vegetables. Familiar dishes include lamb shanks, Tunisian egg rolls, roast chicken with couscous, cucumber yogurt salad, meatballs, and baklava ( phyllo pastry layered with honey and chopped nuts) for dessert. Bahrain meals consist of falafel (fried balls of mashed chickpeas), shawarma (shaved lamb or chicken in pita bread), quzi (fried lamb stuffed with eggs, onions, and spices), and lobster stew. Qatar dishes include majboos (marinated chicken, lamb, camel, or fish served in rice) and saloona (a type of beef, lamb, or fish stew with potatoes and carrots). Hand washing before and after meals is essential, as most people throughout the region use their hands to eat. That said, some people also use a broad range of utensils, including spoons, forks, and knives. Most Middle Eastern meals involve dishes that require spoons, due to various ingredients like rice and couscous. People avoid using their left hand to eat, whether picking up food or using your utensils with it. Doing so is thought to bring bad luck or even to showcase evil traits.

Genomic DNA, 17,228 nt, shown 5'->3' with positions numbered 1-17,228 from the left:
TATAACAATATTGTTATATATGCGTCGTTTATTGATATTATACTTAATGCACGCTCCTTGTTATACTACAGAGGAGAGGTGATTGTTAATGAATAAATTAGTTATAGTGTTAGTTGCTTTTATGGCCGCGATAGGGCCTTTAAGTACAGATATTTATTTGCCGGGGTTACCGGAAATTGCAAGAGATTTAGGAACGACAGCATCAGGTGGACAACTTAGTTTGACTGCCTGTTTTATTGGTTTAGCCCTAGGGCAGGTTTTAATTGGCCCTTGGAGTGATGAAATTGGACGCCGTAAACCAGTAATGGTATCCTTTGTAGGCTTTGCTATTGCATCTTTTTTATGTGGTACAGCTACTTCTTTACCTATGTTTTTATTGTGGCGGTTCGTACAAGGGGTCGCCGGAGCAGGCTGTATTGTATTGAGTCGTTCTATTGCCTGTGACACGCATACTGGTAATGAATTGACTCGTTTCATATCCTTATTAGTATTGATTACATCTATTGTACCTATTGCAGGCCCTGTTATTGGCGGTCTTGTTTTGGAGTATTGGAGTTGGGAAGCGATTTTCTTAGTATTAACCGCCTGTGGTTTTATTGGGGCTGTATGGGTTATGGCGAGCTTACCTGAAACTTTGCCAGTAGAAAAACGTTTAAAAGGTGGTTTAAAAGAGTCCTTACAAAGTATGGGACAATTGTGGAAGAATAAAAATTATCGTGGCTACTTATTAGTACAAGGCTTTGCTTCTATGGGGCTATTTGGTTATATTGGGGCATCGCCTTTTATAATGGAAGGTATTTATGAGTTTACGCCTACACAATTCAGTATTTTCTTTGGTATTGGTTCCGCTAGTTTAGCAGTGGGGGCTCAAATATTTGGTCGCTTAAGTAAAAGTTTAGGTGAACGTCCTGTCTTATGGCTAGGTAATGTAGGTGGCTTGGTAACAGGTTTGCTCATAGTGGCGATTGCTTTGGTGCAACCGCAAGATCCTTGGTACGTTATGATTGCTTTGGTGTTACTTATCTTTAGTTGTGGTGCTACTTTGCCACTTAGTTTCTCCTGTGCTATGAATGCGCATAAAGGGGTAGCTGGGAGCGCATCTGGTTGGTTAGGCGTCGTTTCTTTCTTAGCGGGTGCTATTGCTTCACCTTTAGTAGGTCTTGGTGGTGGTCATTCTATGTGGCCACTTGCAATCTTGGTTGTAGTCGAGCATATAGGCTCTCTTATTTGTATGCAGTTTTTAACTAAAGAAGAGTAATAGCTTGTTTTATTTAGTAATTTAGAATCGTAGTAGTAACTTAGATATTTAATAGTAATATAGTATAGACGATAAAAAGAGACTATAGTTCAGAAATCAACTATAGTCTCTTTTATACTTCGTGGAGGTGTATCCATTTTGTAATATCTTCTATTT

Historians believe that the first coffee shops opened in and around Mecca in the mid-15th century. From there, the use of coffee spread across the region, and by the 16th century, the bitter brew was found in North Africa and Turkey. The Italians brought coffee from the Middle East to Europe in the early 17th century. Coffee is an integral part of many Muslim’s lives. They are forbidden from drinking alcohol, but caffeine is an acceptable vice.

Middle Eastern


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